Heard on Campus: E.O. Wilson at the 2012 Colloquium on the Environment

“What is the meaning of life? Most of the history of philosophy is strewn with the wreckage of theories of the conscious mind. By default, therefore, the solution to the great riddle, if it has an answer, has been left to science. What science has already defined in part is the following. There is a real creation story, and it is not a myth. People are innately conflicted because they have to deal with the products of both individual level selection learning toward selfishness and the product of group selection leaning toward yielding for the group and sacrificing for the group. In a way, it’s an oversimplification, individual level selection tends to produce sin and group level selection tends to produce virtue. So in the end, you can say we are a conflicted species, we know we are a conflicted species. And it’s a terrible mess, and yet we cannot, it’s unstable. We move back and forth between the impulses of these two opposing forces. And we try to adapt ourselves according, and we will never go into the extremes.”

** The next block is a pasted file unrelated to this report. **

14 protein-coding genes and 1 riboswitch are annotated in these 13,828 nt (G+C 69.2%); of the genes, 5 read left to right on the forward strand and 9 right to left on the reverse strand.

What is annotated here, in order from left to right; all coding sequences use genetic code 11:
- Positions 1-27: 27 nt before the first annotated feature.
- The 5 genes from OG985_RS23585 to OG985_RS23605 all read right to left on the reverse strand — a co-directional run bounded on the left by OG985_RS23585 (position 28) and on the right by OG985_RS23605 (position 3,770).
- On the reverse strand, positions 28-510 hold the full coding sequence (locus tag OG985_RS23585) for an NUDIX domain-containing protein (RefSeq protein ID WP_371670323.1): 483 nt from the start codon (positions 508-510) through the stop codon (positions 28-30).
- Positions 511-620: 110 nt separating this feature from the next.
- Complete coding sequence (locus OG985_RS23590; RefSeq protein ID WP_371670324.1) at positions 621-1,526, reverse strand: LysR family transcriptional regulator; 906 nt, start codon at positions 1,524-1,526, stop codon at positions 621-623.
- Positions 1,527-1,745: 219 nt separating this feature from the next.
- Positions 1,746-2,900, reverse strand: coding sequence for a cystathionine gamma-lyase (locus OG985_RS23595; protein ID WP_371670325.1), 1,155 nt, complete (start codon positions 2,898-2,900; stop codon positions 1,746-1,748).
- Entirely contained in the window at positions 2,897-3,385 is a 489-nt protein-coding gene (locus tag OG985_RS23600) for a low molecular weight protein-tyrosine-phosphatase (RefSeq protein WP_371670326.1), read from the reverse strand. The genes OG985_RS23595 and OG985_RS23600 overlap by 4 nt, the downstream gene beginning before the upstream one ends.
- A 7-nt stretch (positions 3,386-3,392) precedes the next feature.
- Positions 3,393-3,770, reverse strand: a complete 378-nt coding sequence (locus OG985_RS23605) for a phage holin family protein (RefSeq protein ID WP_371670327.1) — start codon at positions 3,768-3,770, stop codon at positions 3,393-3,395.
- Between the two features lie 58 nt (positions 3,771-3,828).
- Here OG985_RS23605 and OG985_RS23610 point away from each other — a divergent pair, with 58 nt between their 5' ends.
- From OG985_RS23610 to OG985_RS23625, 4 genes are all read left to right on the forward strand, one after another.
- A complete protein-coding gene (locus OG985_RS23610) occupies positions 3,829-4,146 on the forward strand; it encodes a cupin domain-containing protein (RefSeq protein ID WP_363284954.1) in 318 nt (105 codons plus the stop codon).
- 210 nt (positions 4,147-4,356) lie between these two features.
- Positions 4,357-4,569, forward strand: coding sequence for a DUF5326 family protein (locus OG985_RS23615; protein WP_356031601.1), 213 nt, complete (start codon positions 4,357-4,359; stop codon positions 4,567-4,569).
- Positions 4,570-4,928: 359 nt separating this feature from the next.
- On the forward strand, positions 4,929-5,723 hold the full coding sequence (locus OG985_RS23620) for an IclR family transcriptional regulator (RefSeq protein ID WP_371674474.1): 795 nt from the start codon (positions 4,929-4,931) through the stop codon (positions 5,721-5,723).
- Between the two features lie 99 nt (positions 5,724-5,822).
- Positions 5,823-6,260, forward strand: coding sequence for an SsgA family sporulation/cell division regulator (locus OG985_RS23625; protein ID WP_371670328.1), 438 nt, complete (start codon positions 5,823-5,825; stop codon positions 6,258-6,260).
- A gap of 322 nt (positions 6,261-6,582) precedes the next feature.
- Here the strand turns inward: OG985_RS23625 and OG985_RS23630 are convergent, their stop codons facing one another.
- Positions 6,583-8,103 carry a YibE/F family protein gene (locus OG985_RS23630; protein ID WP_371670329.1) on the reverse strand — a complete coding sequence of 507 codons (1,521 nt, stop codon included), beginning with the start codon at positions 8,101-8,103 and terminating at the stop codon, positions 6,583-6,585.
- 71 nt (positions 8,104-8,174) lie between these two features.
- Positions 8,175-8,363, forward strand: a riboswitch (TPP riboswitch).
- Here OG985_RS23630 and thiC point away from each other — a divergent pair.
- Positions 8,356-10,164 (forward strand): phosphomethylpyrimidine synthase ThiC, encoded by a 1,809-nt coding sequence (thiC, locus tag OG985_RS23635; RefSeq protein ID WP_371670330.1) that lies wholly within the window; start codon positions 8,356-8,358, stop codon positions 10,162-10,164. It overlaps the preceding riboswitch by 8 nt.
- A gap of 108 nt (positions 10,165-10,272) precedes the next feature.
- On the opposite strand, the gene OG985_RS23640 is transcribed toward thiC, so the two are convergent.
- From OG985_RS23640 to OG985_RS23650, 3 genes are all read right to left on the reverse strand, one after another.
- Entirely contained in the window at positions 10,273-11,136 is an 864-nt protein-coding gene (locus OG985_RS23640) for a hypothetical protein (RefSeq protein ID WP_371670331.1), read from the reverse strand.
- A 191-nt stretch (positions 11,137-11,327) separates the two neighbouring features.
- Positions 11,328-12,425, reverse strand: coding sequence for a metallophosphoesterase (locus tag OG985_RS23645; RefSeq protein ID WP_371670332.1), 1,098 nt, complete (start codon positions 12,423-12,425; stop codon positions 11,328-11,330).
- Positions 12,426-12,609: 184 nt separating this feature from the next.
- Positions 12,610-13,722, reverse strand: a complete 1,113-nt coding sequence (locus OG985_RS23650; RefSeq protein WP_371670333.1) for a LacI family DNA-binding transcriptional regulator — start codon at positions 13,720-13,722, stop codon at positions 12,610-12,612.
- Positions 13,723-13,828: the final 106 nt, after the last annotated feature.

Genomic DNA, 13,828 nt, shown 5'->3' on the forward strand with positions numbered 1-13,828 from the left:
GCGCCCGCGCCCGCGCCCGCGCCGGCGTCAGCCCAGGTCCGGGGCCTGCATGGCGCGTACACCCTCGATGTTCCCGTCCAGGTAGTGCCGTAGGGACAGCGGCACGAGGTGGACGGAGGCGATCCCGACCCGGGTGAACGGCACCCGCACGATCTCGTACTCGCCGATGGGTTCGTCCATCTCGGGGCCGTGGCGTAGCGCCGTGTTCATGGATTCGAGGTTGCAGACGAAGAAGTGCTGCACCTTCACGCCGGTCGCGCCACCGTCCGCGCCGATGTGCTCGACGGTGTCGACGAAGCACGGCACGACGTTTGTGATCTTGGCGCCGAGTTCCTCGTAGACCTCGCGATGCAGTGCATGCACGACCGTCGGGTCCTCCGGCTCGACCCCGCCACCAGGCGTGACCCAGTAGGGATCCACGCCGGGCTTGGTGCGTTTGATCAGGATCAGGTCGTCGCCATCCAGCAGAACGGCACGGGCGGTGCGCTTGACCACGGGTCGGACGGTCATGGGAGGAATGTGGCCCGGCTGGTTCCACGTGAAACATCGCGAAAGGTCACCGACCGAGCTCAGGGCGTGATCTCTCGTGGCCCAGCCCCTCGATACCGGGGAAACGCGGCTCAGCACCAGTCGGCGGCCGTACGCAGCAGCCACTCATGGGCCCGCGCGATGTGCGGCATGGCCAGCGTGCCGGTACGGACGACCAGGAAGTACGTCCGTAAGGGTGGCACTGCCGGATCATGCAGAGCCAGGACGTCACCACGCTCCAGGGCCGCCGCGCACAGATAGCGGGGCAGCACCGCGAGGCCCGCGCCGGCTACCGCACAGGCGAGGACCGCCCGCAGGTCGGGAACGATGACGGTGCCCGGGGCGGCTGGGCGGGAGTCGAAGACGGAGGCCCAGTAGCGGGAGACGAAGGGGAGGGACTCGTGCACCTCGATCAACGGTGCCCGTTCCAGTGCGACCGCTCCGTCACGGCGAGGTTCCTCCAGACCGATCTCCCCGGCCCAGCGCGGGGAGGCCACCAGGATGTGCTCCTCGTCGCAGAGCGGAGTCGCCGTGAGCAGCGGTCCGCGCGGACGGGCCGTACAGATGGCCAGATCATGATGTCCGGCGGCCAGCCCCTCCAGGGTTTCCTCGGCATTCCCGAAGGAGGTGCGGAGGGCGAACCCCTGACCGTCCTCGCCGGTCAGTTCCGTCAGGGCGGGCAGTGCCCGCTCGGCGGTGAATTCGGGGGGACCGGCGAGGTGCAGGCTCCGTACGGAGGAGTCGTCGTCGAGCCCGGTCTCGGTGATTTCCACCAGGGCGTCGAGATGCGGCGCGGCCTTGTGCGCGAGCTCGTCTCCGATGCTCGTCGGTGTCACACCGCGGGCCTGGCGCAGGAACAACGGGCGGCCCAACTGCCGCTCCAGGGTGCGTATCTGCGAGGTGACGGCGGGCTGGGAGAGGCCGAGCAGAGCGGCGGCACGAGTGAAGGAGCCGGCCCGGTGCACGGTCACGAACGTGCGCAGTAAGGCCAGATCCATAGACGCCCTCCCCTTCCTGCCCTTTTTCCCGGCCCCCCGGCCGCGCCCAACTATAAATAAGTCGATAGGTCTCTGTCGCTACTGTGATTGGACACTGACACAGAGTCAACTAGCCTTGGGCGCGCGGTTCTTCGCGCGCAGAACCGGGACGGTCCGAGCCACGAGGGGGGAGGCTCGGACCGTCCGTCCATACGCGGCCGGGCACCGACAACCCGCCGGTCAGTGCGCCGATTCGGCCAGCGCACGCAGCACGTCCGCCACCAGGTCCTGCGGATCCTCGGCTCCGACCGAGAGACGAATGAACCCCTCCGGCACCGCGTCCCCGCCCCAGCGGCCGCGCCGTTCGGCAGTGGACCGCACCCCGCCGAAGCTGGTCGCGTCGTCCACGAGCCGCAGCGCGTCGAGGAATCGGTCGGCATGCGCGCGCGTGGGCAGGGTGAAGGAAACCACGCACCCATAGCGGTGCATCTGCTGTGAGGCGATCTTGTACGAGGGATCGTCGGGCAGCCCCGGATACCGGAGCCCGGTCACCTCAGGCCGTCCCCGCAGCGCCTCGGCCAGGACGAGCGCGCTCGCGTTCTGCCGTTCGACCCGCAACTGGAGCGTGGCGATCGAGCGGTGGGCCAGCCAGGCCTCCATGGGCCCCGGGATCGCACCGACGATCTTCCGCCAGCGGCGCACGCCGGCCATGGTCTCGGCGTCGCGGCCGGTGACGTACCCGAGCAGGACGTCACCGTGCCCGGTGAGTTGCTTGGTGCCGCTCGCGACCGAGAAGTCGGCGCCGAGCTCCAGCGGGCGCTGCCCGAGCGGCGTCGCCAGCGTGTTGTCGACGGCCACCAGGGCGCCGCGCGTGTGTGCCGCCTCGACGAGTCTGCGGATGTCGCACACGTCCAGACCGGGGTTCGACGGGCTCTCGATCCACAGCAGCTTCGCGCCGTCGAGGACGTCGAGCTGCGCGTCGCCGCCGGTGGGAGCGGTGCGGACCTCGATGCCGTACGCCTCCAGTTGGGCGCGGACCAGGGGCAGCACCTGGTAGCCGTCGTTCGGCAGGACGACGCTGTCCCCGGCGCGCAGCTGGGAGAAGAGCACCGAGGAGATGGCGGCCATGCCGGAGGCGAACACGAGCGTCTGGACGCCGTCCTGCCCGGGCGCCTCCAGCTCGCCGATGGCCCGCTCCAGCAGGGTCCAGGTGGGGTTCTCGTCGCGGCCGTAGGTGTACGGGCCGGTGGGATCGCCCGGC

-- Edward O. Wilson, Pellegrino Research Professor Emeritus and Honorary Curator in Entomology at Harvard, speaking to a capacity crowd April 16 on Penn State's University Park campus as part of the eighth annual Colloquium on the Environment Speaker Series. Wilson is one of the world’s leading voices for conservation of global biodiversity and one of the most influential and accomplished biologists of the last half-century. A recording of talk is available online at http://www.psiee.psu.edu/news/colloquium/wilson.asp.

Last Updated April 18, 2012